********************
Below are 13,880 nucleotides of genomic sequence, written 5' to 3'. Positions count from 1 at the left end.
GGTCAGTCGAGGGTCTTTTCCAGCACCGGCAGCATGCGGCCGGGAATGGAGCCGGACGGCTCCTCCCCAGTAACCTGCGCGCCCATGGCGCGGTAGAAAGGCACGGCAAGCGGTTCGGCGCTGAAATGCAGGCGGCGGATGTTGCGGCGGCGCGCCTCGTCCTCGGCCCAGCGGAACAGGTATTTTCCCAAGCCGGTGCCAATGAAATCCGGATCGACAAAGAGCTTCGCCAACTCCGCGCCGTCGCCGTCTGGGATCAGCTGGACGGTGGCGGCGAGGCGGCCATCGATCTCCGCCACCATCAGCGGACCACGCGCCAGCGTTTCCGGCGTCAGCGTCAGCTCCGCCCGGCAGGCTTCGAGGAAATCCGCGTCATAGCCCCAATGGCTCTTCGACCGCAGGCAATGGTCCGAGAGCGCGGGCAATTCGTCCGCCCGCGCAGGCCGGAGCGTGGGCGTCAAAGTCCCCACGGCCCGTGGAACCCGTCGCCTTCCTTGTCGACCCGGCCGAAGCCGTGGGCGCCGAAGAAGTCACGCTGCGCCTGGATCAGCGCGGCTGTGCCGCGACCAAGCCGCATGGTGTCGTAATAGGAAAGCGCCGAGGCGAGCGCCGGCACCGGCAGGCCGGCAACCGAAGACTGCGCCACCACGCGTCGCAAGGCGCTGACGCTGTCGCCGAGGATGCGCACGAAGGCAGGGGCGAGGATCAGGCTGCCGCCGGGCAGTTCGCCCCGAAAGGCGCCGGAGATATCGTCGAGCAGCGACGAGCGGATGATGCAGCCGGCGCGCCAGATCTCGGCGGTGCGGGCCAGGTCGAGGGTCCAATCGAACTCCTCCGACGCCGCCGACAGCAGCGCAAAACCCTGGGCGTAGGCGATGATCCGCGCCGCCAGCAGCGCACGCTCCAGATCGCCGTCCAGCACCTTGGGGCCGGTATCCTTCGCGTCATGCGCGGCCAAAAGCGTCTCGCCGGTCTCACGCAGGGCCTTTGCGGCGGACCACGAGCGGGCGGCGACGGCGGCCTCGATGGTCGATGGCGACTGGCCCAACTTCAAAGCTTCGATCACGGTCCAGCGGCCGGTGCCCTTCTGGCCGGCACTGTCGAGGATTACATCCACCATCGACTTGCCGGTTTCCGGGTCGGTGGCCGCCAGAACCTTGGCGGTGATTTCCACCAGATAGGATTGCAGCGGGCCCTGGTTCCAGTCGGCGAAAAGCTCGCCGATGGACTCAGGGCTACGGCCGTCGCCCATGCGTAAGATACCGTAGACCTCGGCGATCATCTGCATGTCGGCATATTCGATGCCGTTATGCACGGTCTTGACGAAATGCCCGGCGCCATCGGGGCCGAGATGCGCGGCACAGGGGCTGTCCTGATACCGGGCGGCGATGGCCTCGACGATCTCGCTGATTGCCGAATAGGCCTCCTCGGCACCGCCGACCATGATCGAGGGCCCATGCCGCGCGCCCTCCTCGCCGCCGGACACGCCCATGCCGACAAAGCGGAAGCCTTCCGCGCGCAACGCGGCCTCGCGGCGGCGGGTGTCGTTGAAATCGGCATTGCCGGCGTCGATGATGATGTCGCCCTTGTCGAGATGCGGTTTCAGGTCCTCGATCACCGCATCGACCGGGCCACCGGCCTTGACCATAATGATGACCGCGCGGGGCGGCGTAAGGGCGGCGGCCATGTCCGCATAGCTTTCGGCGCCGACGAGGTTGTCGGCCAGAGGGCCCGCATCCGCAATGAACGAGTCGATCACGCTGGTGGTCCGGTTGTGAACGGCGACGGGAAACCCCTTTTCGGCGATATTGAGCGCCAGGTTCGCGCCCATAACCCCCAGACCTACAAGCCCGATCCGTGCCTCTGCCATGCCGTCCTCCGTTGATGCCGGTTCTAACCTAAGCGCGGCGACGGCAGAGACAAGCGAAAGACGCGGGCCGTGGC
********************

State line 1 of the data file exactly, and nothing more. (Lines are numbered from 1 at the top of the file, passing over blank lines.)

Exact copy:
Below are 13,880 nucleotides of genomic sequence, written 5' to 3'. Positions count from 1 at the left end.